As an alternative high school teacher, the Teaching for Change Bookstore at Busboys and Poets is one of the few places I can find great books (both for myself and my students) and feel good about supporting a local, independent bookstore and excellent organization. When I have books I need to order for gifts or for my classroom, I simply e-mail Don at the bookstore and he places the orders for me, so I rarely set foot in big box bookstores. Also, I have met several excellent authors at the free author events at Busboys and Poets hosted by Teaching for Change.
Some people seem a little touchy. I didn't take the piece as a slam of Busboys and Poets...just that they were different. Also, if their book section "felt like a kiosk" to the writer, then it felt like a kiosk, you know?
Good point, Scott. The responses answer the article's subtitle, though: How much is a beloved bookstore really worth?

A lot.

It is unfortunate that in this day and time we are still subjected to pitting one against the other. Promoting competition between two of the most successful progressive venues in the city is deplorable and does not serve our community’s best interest. This would have been a great article by merely telling Politics & Prose great story, mourning their lost and discussing their future. The criticisms of Busboys & Poets were unfounded and unnecessary. As for instance, if I were to criticize Politics & Prose for hosting Condoleezza Rice's book event and charge that Howard Zinn must be turning over in his grave would be unfair. I patronize both establishments and met Alice Walker and Howard Zinn initially at Politics & Prose then enjoyed them both up close and personal at Busboys and Poets. Does that make me old and cool? Both of these establishments are products of their locations as is the inflammatory insight in this article the product of the narrow focus of this author's life experiences.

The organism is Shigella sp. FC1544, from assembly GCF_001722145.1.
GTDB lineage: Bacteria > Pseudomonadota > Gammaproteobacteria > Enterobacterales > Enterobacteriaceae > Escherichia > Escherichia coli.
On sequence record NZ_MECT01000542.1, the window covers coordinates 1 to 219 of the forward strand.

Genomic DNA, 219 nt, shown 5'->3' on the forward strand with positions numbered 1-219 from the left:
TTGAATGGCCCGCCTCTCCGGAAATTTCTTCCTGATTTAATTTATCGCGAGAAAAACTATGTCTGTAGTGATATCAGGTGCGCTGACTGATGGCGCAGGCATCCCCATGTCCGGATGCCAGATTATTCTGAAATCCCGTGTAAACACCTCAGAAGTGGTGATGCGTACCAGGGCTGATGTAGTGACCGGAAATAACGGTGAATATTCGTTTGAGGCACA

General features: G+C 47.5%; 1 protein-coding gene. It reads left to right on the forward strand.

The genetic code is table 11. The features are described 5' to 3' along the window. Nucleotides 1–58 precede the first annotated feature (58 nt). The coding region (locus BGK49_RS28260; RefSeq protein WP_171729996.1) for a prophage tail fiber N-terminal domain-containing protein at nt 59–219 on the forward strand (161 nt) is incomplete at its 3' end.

Both Busboys and Poets and Politics and Prose are unique, independent gems of DC. They have different vibes but both merit respect for what they provide: an intellectually stimulating environment in which race, politics and culture are created and debated. Most of the B&P and P&P events I attend attract a knowledgeable crowd who enjoy an interesting conversation about what they read. While a few events at B&P might require a cover, the vast majority is free and provide access to beer or a glass of wine. In the debate over the pros and cons between B&P and P&P, let’s not forget the other independent bookstores around the city, such as Reiter’s, Kramerbooks, and SisterSpace, for they are fighting the same technological advances that are phasing out the indies like Olsson’s. Let’s support all of our precious independent bookstores.
Through the 18 years I've worked to train new bookstore owners and advise independent booksellers, I must correct your use of 'gross margin' and calculation of a 15% profit margin. Not! There are many successful bookstore institutions like P&P who do so many things right, but keep in mind that about $6 of every $10 book goes back to the publisher, then another $2 goes to staff, $1 for rent, and there isn't possibly 15% after everybody else gets paid.
Most booksellers are in the business because they respect and are enriched by books and reading, enjoy creating a sense of community, and love using their skills in the book industry.
There are communities who have lost ... and will lose ... their chain stores and this leaves a tremendous opportunity for entrepreneurs around the country who want to establish a community bookstore. Ebooks are another way to read books and indie booksellers will have a way to sell Google editions (device agnostic!) and still get a piece of this business as it continues to grow and will eventually level off.
If you enjoy browsing for books and appreciate the curated selection of your independent bookstore, don't go home and buy from Amazon. Recognize the value of having local businesses on your Main Street and the presence caring members of your business community who support the arts as well as Little League. A sustainable indie bookstore in a town not only the result of savvy business owners, it is also the mark of citizens who value its presence and wish to patronize local businesses to ensure the community's vitality.